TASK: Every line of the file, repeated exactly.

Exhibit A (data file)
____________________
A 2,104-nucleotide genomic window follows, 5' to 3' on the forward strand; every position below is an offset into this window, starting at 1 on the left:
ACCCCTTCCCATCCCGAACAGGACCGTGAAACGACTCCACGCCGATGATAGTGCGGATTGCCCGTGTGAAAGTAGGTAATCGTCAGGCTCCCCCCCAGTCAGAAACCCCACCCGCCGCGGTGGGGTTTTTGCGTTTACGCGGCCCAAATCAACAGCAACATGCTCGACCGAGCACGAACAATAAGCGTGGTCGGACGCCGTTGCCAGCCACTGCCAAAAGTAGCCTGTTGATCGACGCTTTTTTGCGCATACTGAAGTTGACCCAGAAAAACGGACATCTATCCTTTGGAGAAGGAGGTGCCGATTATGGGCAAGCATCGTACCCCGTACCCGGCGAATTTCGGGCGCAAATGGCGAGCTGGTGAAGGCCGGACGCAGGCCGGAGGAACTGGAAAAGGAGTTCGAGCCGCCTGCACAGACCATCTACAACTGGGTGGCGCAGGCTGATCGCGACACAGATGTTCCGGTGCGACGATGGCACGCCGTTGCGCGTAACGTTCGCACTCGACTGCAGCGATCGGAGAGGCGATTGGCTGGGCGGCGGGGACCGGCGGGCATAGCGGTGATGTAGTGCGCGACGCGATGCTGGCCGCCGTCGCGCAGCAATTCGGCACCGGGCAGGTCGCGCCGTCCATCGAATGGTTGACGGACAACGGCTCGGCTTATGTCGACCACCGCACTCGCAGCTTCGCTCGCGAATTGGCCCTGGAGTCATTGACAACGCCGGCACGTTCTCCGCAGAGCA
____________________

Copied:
A 2,104-nucleotide genomic window follows, 5' to 3' on the forward strand; every position below is an offset into this window, starting at 1 on the left:
ACCCCTTCCCATCCCGAACAGGACCGTGAAACGACTCCACGCCGATGATAGTGCGGATTGCCCGTGTGAAAGTAGGTAATCGTCAGGCTCCCCCCCAGTCAGAAACCCCACCCGCCGCGGTGGGGTTTTTGCGTTTACGCGGCCCAAATCAACAGCAACATGCTCGACCGAGCACGAACAATAAGCGTGGTCGGACGCCGTTGCCAGCCACTGCCAAAAGTAGCCTGTTGATCGACGCTTTTTTGCGCATACTGAAGTTGACCCAGAAAAACGGACATCTATCCTTTGGAGAAGGAGGTGCCGATTATGGGCAAGCATCGTACCCCGTACCCGGCGAATTTCGGGCGCAAATGGCGAGCTGGTGAAGGCCGGACGCAGGCCGGAGGAACTGGAAAAGGAGTTCGAGCCGCCTGCACAGACCATCTACAACTGGGTGGCGCAGGCTGATCGCGACACAGATGTTCCGGTGCGACGATGGCACGCCGTTGCGCGTAACGTTCGCACTCGACTGCAGCGATCGGAGAGGCGATTGGCTGGGCGGCGGGGACCGGCGGGCATAGCGGTGATGTAGTGCGCGACGCGATGCTGGCCGCCGTCGCGCAGCAATTCGGCACCGGGCAGGTCGCGCCGTCCATCGAATGGTTGACGGACAACGGCTCGGCTTATGTCGACCACCGCACTCGCAGCTTCGCTCGCGAATTGGCCCTGGAGTCATTGACAACGCCGGCACGTTCTCCGCAGAGCA